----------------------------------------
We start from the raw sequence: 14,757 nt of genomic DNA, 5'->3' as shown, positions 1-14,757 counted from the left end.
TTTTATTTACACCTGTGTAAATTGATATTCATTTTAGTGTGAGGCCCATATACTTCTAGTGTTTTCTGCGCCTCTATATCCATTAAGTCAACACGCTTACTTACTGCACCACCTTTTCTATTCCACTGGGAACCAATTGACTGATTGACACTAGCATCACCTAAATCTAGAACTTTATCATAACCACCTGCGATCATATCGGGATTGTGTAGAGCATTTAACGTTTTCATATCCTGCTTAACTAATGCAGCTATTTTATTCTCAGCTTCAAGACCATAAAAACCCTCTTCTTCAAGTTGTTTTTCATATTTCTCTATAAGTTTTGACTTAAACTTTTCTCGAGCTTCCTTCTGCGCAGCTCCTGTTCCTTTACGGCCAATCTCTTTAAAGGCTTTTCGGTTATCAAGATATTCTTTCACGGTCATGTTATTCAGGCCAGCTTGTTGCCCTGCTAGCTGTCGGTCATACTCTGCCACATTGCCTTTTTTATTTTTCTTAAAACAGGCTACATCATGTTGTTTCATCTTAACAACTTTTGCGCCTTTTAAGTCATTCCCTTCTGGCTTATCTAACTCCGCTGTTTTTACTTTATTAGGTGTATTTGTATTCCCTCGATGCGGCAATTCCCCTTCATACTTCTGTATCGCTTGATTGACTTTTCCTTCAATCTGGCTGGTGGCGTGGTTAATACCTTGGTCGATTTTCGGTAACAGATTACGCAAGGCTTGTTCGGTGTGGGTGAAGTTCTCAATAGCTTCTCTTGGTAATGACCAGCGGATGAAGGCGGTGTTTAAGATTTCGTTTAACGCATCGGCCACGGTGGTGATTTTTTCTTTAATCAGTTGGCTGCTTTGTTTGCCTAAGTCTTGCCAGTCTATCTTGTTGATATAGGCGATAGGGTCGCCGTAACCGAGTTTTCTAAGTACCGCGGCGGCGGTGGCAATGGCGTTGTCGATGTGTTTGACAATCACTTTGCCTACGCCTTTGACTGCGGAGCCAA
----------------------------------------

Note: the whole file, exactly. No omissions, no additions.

We start from the raw sequence: 14,757 nt of genomic DNA, 5'->3' as shown, positions 1-14,757 counted from the left end.
TTTTATTTACACCTGTGTAAATTGATATTCATTTTAGTGTGAGGCCCATATACTTCTAGTGTTTTCTGCGCCTCTATATCCATTAAGTCAACACGCTTACTTACTGCACCACCTTTTCTATTCCACTGGGAACCAATTGACTGATTGACACTAGCATCACCTAAATCTAGAACTTTATCATAACCACCTGCGATCATATCGGGATTGTGTAGAGCATTTAACGTTTTCATATCCTGCTTAACTAATGCAGCTATTTTATTCTCAGCTTCAAGACCATAAAAACCCTCTTCTTCAAGTTGTTTTTCATATTTCTCTATAAGTTTTGACTTAAACTTTTCTCGAGCTTCCTTCTGCGCAGCTCCTGTTCCTTTACGGCCAATCTCTTTAAAGGCTTTTCGGTTATCAAGATATTCTTTCACGGTCATGTTATTCAGGCCAGCTTGTTGCCCTGCTAGCTGTCGGTCATACTCTGCCACATTGCCTTTTTTATTTTTCTTAAAACAGGCTACATCATGTTGTTTCATCTTAACAACTTTTGCGCCTTTTAAGTCATTCCCTTCTGGCTTATCTAACTCCGCTGTTTTTACTTTATTAGGTGTATTTGTATTCCCTCGATGCGGCAATTCCCCTTCATACTTCTGTATCGCTTGATTGACTTTTCCTTCAATCTGGCTGGTGGCGTGGTTAATACCTTGGTCGATTTTCGGTAACAGATTACGCAAGGCTTGTTCGGTGTGGGTGAAGTTCTCAATAGCTTCTCTTGGTAATGACCAGCGGATGAAGGCGGTGTTTAAGATTTCGTTTAACGCATCGGCCACGGTGGTGATTTTTTCTTTAATCAGTTGGCTGCTTTGTTTGCCTAAGTCTTGCCAGTCTATCTTGTTGATATAGGCGATAGGGTCGCCGTAACCGAGTTTTCTAAGTACCGCGGCGGCGGTGGCAATGGCGTTGTCGATGTGTTTGACAATCACTTTGCCTACGCCTTTGACTGCGGAGCCAA